North America may be the home of the American Petroleum Institute, but the organizations next engine oil category, API SN Plus, should also spread to other regions, according to industry insiders. Officials from two lubricant additive companies told Lube Report it only makes sense since small displacement, direct injected and turbocharged engines are also common in Asia-Pacific.
Based on recent meetings, it appears that API licensed products that will protect against low speed pre-ignition (LSPI) are all but final, and official use of the SN Plus designation in the API donut will commence on May 1, 2018. Sources have indicated that at least in North America, SN Plus technology is already in the commercial market and are only awaiting a label change.
With LSPI becoming a bigger concern, it was also clear that original equipment manufacturers could not wait for ILSAC GF-6 to address the problem. The number of engines that use gasoline direct injection and turbocharging is increasing all over the word, so it is not surprising that industry insiders expect use of the new category to spread quite quickly to Asia and other regions outside North America..
Chia Boon Ping, Infineums portfolio and industry liaison manager for Asia-Pacific, stated that interest and penetration of API SN Plus in Asia-Pacific will vary widely region to region, and this will depend on two key factors - the needs of OEMs in Asia-Pacific, as well as the marketing strategy and efforts of oil blenders.
Lubrizols engine oil business manager for China, Junmin Zhao, contended that Asia-Pacific markets are ready for SN Plus, along with other oils that address low-speed pre-ignition.
Lubrizol has worked for the past decade with engine oil formulators and OEMs globally to develop and bring to market a solution for LSPI, Zhao said. Being the first industrial engine oil specification to address LSPI, we believe API SN Plus will penetrate Asia-Pacific very quickly. However, the need for GDI-specific engine oil is not limited to API SN Plus. Wherever there are GDI engines, there is a need for engine oil that meets unique, LSPI mitigating, requirements.
Boon Ping said North American OEMs will be the primary driver for use of SN Plus oils. This is expected to be [the case] in specific Asia-Pacific countries such as China and Australia, where they have a strong presence, he said. Japanese OEMs already have existing fluids and engineering solutions in their market protecting against LSPI in Japan and rest of Asia, while other Asia-based OEMs have yet to place LSPI as their top priority challenge and may be lukewarm on the needs of API SN Plus performance.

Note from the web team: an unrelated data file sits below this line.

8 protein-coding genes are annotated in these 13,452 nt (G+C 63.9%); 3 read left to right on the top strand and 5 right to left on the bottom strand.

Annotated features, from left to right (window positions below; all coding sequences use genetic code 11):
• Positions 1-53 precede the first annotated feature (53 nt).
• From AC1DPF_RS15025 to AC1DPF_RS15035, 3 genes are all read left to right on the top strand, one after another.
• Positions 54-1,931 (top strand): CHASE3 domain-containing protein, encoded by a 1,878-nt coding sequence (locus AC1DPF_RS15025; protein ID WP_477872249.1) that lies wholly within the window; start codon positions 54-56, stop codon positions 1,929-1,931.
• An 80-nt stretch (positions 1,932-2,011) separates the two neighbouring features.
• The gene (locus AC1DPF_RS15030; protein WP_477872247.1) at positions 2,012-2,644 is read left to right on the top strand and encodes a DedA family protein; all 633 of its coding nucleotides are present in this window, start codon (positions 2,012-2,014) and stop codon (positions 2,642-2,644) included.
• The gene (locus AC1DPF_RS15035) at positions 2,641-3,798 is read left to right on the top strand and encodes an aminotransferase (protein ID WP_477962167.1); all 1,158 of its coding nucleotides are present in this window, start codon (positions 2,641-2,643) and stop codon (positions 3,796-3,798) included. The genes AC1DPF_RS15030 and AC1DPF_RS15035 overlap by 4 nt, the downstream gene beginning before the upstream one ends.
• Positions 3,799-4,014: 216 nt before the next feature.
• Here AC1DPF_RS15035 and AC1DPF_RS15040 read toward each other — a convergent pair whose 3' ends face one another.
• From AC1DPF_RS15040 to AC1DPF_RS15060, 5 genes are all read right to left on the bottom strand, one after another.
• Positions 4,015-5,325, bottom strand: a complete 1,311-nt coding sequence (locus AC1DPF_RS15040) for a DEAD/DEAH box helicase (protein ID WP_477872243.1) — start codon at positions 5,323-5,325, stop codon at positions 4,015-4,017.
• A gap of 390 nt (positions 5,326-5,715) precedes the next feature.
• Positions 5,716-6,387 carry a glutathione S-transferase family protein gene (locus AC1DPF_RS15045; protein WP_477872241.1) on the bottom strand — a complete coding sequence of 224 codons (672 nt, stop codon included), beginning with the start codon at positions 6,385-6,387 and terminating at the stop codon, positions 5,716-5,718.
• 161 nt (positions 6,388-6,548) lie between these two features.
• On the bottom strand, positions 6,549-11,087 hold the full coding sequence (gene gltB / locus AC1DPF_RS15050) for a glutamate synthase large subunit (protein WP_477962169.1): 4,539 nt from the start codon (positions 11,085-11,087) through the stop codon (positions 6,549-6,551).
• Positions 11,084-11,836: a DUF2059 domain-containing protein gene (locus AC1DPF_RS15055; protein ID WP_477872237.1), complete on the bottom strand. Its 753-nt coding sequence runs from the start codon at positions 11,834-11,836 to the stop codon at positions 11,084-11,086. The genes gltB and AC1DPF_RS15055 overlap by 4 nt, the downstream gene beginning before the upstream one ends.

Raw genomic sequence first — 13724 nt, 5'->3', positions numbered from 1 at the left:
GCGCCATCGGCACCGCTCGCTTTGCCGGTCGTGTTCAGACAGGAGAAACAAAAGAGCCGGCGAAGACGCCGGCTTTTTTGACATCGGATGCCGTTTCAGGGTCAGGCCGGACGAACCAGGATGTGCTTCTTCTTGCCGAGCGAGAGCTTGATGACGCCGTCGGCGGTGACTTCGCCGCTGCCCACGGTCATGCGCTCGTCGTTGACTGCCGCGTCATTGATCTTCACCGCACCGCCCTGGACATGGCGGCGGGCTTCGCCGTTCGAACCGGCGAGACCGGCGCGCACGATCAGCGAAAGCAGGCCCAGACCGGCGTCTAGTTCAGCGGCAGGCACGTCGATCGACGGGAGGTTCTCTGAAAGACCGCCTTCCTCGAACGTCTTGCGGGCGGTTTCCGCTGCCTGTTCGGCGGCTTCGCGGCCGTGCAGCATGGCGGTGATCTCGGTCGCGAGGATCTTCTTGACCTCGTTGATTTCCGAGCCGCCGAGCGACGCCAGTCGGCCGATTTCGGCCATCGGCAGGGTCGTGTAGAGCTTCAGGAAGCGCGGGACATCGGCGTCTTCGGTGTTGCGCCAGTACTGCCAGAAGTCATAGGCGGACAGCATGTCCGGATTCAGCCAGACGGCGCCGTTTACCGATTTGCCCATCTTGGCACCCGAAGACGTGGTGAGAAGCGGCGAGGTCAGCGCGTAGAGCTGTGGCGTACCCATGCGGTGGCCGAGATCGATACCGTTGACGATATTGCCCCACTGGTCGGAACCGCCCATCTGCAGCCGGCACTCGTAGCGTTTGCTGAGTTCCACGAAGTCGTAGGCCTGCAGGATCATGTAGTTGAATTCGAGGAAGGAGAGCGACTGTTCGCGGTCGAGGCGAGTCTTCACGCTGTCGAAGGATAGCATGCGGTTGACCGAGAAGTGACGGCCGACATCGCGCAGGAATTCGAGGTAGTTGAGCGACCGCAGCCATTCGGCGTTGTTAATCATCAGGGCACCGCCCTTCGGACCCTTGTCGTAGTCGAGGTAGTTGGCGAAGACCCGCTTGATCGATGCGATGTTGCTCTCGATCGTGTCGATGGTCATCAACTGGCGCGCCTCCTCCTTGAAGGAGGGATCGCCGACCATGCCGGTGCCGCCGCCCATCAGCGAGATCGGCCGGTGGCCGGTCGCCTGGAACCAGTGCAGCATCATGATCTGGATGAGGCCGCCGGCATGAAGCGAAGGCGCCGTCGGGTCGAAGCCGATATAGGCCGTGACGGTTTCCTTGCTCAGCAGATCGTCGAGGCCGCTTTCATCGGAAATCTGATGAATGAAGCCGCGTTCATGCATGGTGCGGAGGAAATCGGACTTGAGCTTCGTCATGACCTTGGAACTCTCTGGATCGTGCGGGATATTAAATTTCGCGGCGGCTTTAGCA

Oil marketers in Asia-Pacific may be the main driver in the short term for API SN Plus quality lubricants in the retail segment, but the degree of penetration will depend on their marketing strategy, ability to communicate the value proposition of API SN Plus to consumers and their pricing strategy versus existing API SN products in the market. Overall, lubricant bearing API SN Plus quality is expected to replace at least some of the existing API SN quality lubricant volume now in Asia-Pacific in the short term, but the extent of this replacement at this point is still uncertain.
Lubrizol provided data from 2015 to demonstrate the global penetration of GDI engines, with North America continuing to represent the highest number of GDI engines on the road today. GDI engines, which require increased protection against low-speed, pre-ignition to provide maximum engine efficiency, have gained significant market share in Asia-Pacific, and it is not surprising that the region is interested in LSPI solutions.
Zhao noted that other developers of engine oil specifications are also working to address LSPI. The next ACEA category upgrade [from the European Automobile Manufacturers Association, or ACEA] will likely include a test for LSPI, and European OEMs are already addressing field issues with their own tests.API SN Plus will not satisfy all the performance requirements of European OEMs. Lubrizol is investing in our global product lines to ensure enablement of GDI engines around the world. It is critical that our new products offer the varied performance required by the modern vehicle parc, including GDI engines, even if industry specifications are not in place yet.
Boon Ping added that some automakers are including requirements to address LSPI in their own specifications.
LSPI prevention is a growing trend of wider reach, he said. There are OEM specifications which already include an LSPI-related requirement, such as GMs dexos1 Gen 2, globally launched in 2017, with particular emphasis in North America and China.At the same time, several other OEM specifications with an LSPI-related requirement are either being introduced or considered for future introduction, not just in North America or Asia-Pacific, but also in Europe.
As many engine platforms go global, OEM concerns regarding engine protection become more global too.Thus, mitigation strategies are likely to become increasingly common across regions. He agreed that ACEA will probably include LSPI protection in its next update of its light-duty sequences, most likely by incorporating the ASTM LSPI test.
Its apparent that the additive companies have provided industry with solutions to solve LSPI concerns for OEMs. Now its up to the OEMs to specify the new products and marketers to make them available. This will enable the next generation of fuel efficient, downsized, high performance engines, which will provide significant benefits to the environment without any sacrifice in performance.